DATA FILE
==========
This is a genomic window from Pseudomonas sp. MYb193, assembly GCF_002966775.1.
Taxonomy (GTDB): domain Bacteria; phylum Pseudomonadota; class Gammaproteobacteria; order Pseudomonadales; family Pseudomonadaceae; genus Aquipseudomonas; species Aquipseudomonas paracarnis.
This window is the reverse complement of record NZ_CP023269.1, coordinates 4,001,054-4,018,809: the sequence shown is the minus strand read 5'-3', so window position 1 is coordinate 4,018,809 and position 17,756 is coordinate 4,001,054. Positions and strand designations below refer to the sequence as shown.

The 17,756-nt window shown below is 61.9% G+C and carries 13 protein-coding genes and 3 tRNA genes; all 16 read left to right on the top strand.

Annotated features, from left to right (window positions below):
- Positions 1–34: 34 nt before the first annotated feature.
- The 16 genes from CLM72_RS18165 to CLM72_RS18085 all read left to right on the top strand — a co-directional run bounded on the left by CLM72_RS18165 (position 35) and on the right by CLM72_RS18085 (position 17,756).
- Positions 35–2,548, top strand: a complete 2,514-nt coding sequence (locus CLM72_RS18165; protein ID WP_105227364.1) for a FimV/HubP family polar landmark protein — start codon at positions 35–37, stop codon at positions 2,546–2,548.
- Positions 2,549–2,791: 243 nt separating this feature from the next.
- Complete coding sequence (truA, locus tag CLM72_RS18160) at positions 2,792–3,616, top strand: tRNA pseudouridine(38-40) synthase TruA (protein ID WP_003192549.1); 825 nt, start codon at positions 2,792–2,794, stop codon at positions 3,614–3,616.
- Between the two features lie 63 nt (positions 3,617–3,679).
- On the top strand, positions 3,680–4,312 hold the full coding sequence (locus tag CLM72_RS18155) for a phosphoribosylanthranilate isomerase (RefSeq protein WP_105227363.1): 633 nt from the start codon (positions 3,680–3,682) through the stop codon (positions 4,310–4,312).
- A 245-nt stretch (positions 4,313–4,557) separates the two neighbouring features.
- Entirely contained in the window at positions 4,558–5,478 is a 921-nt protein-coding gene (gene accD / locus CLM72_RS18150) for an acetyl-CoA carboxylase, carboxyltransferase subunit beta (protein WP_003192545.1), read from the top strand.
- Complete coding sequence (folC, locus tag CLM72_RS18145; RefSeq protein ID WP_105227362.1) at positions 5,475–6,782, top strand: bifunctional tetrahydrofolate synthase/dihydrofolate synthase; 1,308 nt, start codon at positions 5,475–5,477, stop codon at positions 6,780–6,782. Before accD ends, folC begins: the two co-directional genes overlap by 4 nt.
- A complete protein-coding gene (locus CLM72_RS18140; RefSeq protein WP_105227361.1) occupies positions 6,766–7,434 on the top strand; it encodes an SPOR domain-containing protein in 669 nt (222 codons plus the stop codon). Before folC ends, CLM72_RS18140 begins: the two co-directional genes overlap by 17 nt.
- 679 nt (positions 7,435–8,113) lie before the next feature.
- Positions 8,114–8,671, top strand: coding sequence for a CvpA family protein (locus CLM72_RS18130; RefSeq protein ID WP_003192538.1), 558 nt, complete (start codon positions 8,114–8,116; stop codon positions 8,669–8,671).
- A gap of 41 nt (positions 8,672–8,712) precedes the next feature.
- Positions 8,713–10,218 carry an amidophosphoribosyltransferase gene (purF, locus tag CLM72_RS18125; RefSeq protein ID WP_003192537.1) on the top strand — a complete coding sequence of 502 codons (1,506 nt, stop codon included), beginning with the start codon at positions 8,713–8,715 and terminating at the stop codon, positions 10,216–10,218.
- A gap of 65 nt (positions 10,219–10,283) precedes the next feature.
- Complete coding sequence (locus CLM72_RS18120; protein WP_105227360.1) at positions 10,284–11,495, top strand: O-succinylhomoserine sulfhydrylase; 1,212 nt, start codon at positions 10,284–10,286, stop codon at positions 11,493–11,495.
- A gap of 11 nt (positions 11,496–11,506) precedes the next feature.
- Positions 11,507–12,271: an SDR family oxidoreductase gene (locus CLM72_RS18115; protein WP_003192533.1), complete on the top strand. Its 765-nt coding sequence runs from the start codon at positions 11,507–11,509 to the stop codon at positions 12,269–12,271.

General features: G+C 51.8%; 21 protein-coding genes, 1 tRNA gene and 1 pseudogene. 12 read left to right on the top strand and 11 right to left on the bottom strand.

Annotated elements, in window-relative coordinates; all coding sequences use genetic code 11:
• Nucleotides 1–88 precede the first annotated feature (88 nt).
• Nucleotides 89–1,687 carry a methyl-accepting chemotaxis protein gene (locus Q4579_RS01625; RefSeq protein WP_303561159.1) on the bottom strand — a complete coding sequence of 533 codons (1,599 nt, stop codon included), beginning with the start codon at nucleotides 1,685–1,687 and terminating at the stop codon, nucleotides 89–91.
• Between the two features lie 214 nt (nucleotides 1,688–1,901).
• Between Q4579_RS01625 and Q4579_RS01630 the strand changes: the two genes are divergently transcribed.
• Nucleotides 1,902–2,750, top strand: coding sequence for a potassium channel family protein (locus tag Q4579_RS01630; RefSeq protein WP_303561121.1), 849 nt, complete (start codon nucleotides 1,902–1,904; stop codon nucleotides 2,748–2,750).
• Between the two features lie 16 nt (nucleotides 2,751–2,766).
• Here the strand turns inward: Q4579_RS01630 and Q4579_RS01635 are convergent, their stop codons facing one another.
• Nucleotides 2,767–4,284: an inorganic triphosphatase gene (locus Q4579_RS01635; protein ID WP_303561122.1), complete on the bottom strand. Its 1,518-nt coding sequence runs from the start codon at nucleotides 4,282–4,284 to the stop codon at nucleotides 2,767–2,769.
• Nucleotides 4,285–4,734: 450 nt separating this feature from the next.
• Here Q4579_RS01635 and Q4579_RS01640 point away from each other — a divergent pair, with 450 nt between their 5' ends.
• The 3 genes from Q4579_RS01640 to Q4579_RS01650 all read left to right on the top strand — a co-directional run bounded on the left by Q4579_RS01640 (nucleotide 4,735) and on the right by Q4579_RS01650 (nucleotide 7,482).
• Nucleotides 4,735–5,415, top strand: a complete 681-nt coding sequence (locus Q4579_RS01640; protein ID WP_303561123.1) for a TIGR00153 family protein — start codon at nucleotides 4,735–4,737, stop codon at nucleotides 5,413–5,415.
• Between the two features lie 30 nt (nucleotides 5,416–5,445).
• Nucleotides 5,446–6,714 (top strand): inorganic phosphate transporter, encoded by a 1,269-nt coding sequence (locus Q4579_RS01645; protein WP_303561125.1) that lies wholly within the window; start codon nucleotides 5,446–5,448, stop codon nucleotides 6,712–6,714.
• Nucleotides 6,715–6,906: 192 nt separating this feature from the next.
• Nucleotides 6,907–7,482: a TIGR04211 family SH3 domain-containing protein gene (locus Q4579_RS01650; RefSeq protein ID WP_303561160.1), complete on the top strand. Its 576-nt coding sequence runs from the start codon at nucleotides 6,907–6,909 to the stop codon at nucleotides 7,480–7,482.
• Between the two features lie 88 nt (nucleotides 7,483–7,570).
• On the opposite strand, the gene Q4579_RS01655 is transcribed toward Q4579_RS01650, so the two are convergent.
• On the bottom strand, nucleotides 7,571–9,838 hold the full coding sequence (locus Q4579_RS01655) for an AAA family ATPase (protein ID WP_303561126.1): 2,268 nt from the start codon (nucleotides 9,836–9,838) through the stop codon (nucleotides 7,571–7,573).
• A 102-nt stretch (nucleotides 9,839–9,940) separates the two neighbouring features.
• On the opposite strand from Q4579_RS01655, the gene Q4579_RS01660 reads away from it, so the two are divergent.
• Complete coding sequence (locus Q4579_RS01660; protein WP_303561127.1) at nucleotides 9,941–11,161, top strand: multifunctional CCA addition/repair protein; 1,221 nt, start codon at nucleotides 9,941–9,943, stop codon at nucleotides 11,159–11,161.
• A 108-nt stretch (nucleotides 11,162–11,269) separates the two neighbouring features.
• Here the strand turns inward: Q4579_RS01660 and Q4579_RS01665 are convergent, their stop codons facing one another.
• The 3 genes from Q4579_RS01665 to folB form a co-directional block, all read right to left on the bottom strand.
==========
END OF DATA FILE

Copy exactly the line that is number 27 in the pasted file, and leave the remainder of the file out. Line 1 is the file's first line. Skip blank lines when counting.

• Nucleotides 1–88 precede the first annotated feature (88 nt).